Cold injury, as it involves a military population, follows accepted epidemiologic
principles. A specific agent is present and a variety of environmental and host factors
influence the incidence, prevalence, type, and severity of the injury. These factors
combine in the total causation of cold injury, but the influence of each may vary in
different situations. Careful evaluation of these factors and their relative effects serves
to guide preventive and control activities.
a. The Agent. Cold is the specific agent in cold injury and is the immediate
cause of tissue damage. If, however, the effect of cold is considered the loss of body
heat, a relationship between heat conduction and heat production is seen and the ways
in which various host and environmental factors modify cold injury become clearer.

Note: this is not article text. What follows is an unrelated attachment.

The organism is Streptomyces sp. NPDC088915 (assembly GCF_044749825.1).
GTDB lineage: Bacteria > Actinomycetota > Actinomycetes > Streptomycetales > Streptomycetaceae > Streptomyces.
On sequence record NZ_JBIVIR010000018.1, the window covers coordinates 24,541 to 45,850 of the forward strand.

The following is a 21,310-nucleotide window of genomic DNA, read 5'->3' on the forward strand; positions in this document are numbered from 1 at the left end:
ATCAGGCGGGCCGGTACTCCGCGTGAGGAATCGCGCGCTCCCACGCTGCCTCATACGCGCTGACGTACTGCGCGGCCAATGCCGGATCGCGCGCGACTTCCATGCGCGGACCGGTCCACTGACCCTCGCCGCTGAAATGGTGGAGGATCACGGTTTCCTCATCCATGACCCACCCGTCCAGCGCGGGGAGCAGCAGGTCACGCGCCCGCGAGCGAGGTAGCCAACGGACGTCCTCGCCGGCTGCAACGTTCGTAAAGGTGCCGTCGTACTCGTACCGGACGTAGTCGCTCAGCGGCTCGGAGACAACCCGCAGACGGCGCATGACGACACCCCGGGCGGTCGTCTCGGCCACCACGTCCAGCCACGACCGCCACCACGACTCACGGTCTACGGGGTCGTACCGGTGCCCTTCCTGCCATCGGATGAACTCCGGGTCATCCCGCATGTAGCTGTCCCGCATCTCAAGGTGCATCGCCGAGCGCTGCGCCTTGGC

Therefore, the effect of cold cannot be evaluated by ambient (air) temperature alone.
b. Weather. Weather is a predominant influence in causing cold injury. Factors
that modify the rate of body heat loss are:
Low (freezing) temperatures favor frostbite whereas higher temperatures, together with
ground moisture, are usually associated with other cold injuries. Wind accelerates the
loss of body heat under both wet and dry conditions. The cooling effect of the wind
(wind chill) is discussed in paragraph 4-3.
c. Type of Combat Action. The incidence of cold injury varies greatly
according to type of combat action.
Units in reserve or in rest areas have few cases.
When units have holding missions or they are on static defense,
exposure is greater, and a moderate increase in incidence is expected.
When units are on active defense or offense, a marked increase in cold
injuries usually occurs.
Factors, which contribute to increasing the risk of cold injury, include:
-- Immobility under fire.
-- Prolonged exposure to the weather.
-- Lack of opportunity to re-warm and change clothing or carry out
personal hygiene measures.